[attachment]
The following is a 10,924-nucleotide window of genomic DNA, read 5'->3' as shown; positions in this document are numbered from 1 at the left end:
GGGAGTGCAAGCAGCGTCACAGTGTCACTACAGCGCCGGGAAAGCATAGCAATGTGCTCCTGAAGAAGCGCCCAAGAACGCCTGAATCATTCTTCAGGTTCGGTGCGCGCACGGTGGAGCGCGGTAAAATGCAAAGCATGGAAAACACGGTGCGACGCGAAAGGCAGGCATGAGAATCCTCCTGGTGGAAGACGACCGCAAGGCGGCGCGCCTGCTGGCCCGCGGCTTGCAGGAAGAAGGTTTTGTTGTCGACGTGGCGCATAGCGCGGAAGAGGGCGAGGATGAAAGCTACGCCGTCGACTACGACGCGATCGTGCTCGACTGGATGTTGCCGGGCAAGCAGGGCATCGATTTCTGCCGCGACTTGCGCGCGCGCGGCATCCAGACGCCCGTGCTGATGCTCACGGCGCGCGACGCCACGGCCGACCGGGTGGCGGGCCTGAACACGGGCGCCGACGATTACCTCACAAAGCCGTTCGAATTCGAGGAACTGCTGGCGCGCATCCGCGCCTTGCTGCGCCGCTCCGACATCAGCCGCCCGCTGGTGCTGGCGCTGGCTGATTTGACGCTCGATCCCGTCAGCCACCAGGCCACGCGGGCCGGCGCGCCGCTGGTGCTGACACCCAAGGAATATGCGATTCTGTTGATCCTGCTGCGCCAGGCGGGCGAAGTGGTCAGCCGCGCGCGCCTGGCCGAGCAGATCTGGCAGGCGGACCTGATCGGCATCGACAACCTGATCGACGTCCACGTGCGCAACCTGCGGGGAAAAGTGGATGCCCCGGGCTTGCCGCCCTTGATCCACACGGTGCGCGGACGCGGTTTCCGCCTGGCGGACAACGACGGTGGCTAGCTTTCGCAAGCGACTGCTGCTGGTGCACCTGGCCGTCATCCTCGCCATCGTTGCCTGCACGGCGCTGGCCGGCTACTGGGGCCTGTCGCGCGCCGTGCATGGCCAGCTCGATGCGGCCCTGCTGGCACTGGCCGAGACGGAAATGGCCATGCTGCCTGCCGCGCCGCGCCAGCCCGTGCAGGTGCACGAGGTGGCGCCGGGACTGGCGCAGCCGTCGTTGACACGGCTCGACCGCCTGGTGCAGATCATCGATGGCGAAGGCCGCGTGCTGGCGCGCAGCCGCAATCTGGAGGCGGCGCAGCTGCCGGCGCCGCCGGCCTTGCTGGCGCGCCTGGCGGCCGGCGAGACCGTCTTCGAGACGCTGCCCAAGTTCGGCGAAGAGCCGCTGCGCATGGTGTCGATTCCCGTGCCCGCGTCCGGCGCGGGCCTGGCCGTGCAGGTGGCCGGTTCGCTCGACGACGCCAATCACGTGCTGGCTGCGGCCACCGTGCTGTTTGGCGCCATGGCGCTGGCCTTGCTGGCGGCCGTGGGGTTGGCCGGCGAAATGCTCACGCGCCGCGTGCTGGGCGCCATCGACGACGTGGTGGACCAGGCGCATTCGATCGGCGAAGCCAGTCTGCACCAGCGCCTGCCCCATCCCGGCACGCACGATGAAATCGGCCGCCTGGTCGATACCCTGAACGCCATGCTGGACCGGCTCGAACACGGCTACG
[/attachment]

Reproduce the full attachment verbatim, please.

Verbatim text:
The following is a 10,924-nucleotide window of genomic DNA, read 5'->3' as shown; positions in this document are numbered from 1 at the left end:
GGGAGTGCAAGCAGCGTCACAGTGTCACTACAGCGCCGGGAAAGCATAGCAATGTGCTCCTGAAGAAGCGCCCAAGAACGCCTGAATCATTCTTCAGGTTCGGTGCGCGCACGGTGGAGCGCGGTAAAATGCAAAGCATGGAAAACACGGTGCGACGCGAAAGGCAGGCATGAGAATCCTCCTGGTGGAAGACGACCGCAAGGCGGCGCGCCTGCTGGCCCGCGGCTTGCAGGAAGAAGGTTTTGTTGTCGACGTGGCGCATAGCGCGGAAGAGGGCGAGGATGAAAGCTACGCCGTCGACTACGACGCGATCGTGCTCGACTGGATGTTGCCGGGCAAGCAGGGCATCGATTTCTGCCGCGACTTGCGCGCGCGCGGCATCCAGACGCCCGTGCTGATGCTCACGGCGCGCGACGCCACGGCCGACCGGGTGGCGGGCCTGAACACGGGCGCCGACGATTACCTCACAAAGCCGTTCGAATTCGAGGAACTGCTGGCGCGCATCCGCGCCTTGCTGCGCCGCTCCGACATCAGCCGCCCGCTGGTGCTGGCGCTGGCTGATTTGACGCTCGATCCCGTCAGCCACCAGGCCACGCGGGCCGGCGCGCCGCTGGTGCTGACACCCAAGGAATATGCGATTCTGTTGATCCTGCTGCGCCAGGCGGGCGAAGTGGTCAGCCGCGCGCGCCTGGCCGAGCAGATCTGGCAGGCGGACCTGATCGGCATCGACAACCTGATCGACGTCCACGTGCGCAACCTGCGGGGAAAAGTGGATGCCCCGGGCTTGCCGCCCTTGATCCACACGGTGCGCGGACGCGGTTTCCGCCTGGCGGACAACGACGGTGGCTAGCTTTCGCAAGCGACTGCTGCTGGTGCACCTGGCCGTCATCCTCGCCATCGTTGCCTGCACGGCGCTGGCCGGCTACTGGGGCCTGTCGCGCGCCGTGCATGGCCAGCTCGATGCGGCCCTGCTGGCACTGGCCGAGACGGAAATGGCCATGCTGCCTGCCGCGCCGCGCCAGCCCGTGCAGGTGCACGAGGTGGCGCCGGGACTGGCGCAGCCGTCGTTGACACGGCTCGACCGCCTGGTGCAGATCATCGATGGCGAAGGCCGCGTGCTGGCGCGCAGCCGCAATCTGGAGGCGGCGCAGCTGCCGGCGCCGCCGGCCTTGCTGGCGCGCCTGGCGGCCGGCGAGACCGTCTTCGAGACGCTGCCCAAGTTCGGCGAAGAGCCGCTGCGCATGGTGTCGATTCCCGTGCCCGCGTCCGGCGCGGGCCTGGCCGTGCAGGTGGCCGGTTCGCTCGACGACGCCAATCACGTGCTGGCTGCGGCCACCGTGCTGTTTGGCGCCATGGCGCTGGCCTTGCTGGCGGCCGTGGGGTTGGCCGGCGAAATGCTCACGCGCCGCGTGCTGGGCGCCATCGACGACGTGGTGGACCAGGCGCATTCGATCGGCGAAGCCAGTCTGCACCAGCGCCTGCCCCATCCCGGCACGCACGATGAAATCGGCCGCCTGGTCGATACCCTGAACGCCATGCTGGACCGGCTCGAACACGGCTACG